Saigon Redux

April 30, 2015

Picasso-Guernica-Horse_bigIn a flight of American history, today is the 40th anniversary of the fall of Saigon, actually bringing to a shitty end America’s shitty experience in Vietnam — iconic photos of helicopters lifting people off US embassy rooftops a reminder a generation later that war don’t work.

Last month, three physician groups released a report, Body Count: Casualty Figures after 10 Years of the War on Terror, which reflected even more idiocy, and disclosed ‘…with at least 1.3 million lives lost in Iraq, Afghanistan, and Pakistan alone since the onset of the war following September 11, 2001.’

The body count is low-ball, too.

(Illustration: Pablo Picasso’s ‘Head of a Horse, Sketch for Guernica,’ found here).

Underestimation appears the policy of modern American warfare. The doctor groups — Physicians for Social Responsibility, Physicians for Global Survival, and the Nobel Prize-winning International Physicians for the Prevention of Nuclear War — also concluded the under-reporting helped in removing “…the ‘fingerprints’ of responsibility.”
An insight on the numbers via Commondreams:

However, the report notes, this is a conservative estimate, and the total number killed in the three countries “could also be in excess of 2 million, whereas a figure below 1 million is extremely unlikely.”
Furthermore, the researchers do not look at other countries targeted by U.S.-led war, including Yemen, Somalia, Libya, Syria, and beyond.
Even still, the report states the figure “is approximately 10 times greater than that of which the public, experts and decision makers are aware of and propagated by the media and major NGOs.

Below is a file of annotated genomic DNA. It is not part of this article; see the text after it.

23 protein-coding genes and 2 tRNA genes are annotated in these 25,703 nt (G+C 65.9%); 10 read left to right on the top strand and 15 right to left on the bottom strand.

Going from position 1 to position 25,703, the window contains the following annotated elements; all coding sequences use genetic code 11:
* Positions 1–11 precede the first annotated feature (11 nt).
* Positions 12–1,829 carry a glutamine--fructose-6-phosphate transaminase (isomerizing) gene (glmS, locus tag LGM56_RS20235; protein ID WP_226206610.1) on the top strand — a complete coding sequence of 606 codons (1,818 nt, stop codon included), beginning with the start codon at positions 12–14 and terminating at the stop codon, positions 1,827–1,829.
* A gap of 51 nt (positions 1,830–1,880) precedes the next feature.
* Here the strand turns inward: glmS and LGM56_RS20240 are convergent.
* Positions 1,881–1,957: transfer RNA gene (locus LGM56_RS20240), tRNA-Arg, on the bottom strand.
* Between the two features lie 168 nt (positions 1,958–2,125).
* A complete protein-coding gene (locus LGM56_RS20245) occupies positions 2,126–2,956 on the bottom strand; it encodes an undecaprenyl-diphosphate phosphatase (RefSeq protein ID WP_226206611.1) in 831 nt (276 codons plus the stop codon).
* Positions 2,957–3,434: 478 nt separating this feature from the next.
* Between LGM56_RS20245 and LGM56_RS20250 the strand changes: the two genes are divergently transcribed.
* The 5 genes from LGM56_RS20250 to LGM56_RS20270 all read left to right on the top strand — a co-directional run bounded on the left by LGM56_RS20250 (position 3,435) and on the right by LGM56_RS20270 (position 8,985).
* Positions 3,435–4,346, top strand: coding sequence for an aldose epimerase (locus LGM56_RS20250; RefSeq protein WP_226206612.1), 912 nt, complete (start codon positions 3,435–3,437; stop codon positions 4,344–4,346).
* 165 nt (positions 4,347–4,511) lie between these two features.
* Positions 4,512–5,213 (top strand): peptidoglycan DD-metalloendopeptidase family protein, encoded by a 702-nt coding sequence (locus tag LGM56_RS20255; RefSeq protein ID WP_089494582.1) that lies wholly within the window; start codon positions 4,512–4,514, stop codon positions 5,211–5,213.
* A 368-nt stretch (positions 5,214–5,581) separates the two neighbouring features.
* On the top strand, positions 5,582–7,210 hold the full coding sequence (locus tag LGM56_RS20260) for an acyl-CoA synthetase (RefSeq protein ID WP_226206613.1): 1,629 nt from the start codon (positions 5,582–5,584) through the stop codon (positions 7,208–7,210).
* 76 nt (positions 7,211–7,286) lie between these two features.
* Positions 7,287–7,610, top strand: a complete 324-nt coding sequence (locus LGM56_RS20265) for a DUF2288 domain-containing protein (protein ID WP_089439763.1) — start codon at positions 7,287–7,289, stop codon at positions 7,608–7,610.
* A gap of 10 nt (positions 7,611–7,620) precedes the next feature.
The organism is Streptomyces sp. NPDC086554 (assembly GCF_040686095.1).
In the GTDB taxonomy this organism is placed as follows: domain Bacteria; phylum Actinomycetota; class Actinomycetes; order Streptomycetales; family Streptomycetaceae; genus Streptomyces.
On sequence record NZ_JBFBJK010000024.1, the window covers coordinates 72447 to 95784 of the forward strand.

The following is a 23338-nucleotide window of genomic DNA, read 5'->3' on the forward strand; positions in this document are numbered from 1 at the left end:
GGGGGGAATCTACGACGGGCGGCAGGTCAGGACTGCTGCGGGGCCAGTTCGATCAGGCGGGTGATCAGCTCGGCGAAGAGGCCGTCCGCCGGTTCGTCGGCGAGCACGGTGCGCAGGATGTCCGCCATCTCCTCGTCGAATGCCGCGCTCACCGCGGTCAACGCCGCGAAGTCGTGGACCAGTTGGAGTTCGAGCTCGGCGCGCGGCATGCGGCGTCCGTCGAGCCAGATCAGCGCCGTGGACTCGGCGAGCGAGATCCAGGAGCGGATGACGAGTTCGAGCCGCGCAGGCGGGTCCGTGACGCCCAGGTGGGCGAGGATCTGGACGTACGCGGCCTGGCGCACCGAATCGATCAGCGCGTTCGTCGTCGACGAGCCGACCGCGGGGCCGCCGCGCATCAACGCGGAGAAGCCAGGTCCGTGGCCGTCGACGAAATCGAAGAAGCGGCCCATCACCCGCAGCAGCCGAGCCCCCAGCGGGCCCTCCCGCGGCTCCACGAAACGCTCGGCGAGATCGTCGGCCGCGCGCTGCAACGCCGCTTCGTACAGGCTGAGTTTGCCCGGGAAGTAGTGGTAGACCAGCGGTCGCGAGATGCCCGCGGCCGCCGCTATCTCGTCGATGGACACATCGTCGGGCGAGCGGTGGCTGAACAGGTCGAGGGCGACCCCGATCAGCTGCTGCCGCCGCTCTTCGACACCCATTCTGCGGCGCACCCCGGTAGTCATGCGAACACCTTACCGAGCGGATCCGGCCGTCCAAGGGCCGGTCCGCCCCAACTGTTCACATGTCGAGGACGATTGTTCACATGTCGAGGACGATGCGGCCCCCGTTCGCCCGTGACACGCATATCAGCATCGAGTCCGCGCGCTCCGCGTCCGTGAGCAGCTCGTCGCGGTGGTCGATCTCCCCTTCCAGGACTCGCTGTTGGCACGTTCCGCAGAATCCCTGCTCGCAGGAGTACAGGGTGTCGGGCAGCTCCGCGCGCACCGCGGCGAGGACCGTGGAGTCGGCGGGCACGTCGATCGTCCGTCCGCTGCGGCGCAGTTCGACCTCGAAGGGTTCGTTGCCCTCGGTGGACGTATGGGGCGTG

Vietnam, however, was in the old-style layered war — escalation was over more than a decade, including fuck-ups by three presidents, and wasn’t instigated/orchestrated by a goon-squad of nefariously-arrogant, yet highly-incompetent assholes.
Historian David Kaiser via Time magazine on the Saigon/Baghdad match-up:

The neoconservatives who took over policy and strategy under George H. W. Bush were either too young to have fought in Vietnam, or, like Bush (and, for that matter, myself), had served in non-combatant roles.
Some of them had persuaded themselves that Vietnam would have been successful if the United States had sent South Vietnam more aid, and all of them were certain they could topple the Iraqi government without serious repercussions.
Iraq in 2003 was about twice as populated and much larger in area than South Vietnam in 1962, but they were certain that less than a third of the troops eventually needed in South Vietnam would do the job.
They were wrong on all counts.

And killed millions.
A slaughter which continues unabated — there’s an excellent, detailed piece at Vanity Fair on the origins of ISIS, and the bushwhacked legacy.

In mid-April 1975, I started my first journalism job — police reporter at the the Montgomery Advertiser in Montgomery, Alabama — and  not too long afterward, an interview assignment of a local woman who’d just returned from Vietnam, airlifted out as South Vietnam quickly disintegrated, though in obvious stages, a looming event which occupied/overwhelmed the news cycle.
Memories fade in, fade out, but I recollect no other reporter was available at the time to interview the lady, so the City Editor sent me.
I have no idea who/what the lady did in Vietnam, or the interview itself. One memory is clear, though, a scene frozen in time of both of us watching TV in her living room during the interview. I think she had persisted in having the TV on while we talked, she must have had friends there.
And her living room was sunny.

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